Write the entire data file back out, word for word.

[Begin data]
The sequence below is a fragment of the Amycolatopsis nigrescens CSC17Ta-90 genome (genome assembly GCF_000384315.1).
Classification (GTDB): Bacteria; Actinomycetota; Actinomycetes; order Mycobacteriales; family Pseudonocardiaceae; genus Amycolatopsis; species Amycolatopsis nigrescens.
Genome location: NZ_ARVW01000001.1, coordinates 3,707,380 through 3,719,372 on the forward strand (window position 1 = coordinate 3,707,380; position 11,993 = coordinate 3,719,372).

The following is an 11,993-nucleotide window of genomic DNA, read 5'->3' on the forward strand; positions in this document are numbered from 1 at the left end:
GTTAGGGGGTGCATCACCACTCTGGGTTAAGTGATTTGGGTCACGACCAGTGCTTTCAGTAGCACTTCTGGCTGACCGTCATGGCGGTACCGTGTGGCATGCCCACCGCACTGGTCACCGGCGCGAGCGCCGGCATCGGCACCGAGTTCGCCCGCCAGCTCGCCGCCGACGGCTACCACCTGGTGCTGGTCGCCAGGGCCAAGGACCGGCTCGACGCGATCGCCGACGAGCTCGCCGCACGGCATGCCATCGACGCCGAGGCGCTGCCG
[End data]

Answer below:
The sequence below is a fragment of the Amycolatopsis nigrescens CSC17Ta-90 genome (genome assembly GCF_000384315.1).
Classification (GTDB): Bacteria; Actinomycetota; Actinomycetes; order Mycobacteriales; family Pseudonocardiaceae; genus Amycolatopsis; species Amycolatopsis nigrescens.
Genome location: NZ_ARVW01000001.1, coordinates 3,707,380 through 3,719,372 on the forward strand (window position 1 = coordinate 3,707,380; position 11,993 = coordinate 3,719,372).

The following is an 11,993-nucleotide window of genomic DNA, read 5'->3' on the forward strand; positions in this document are numbered from 1 at the left end:
GTTAGGGGGTGCATCACCACTCTGGGTTAAGTGATTTGGGTCACGACCAGTGCTTTCAGTAGCACTTCTGGCTGACCGTCATGGCGGTACCGTGTGGCATGCCCACCGCACTGGTCACCGGCGCGAGCGCCGGCATCGGCACCGAGTTCGCCCGCCAGCTCGCCGCCGACGGCTACCACCTGGTGCTGGTCGCCAGGGCCAAGGACCGGCTCGACGCGATCGCCGACGAGCTCGCCGCACGGCATGCCATCGACGCCGAGGCGCTGCCG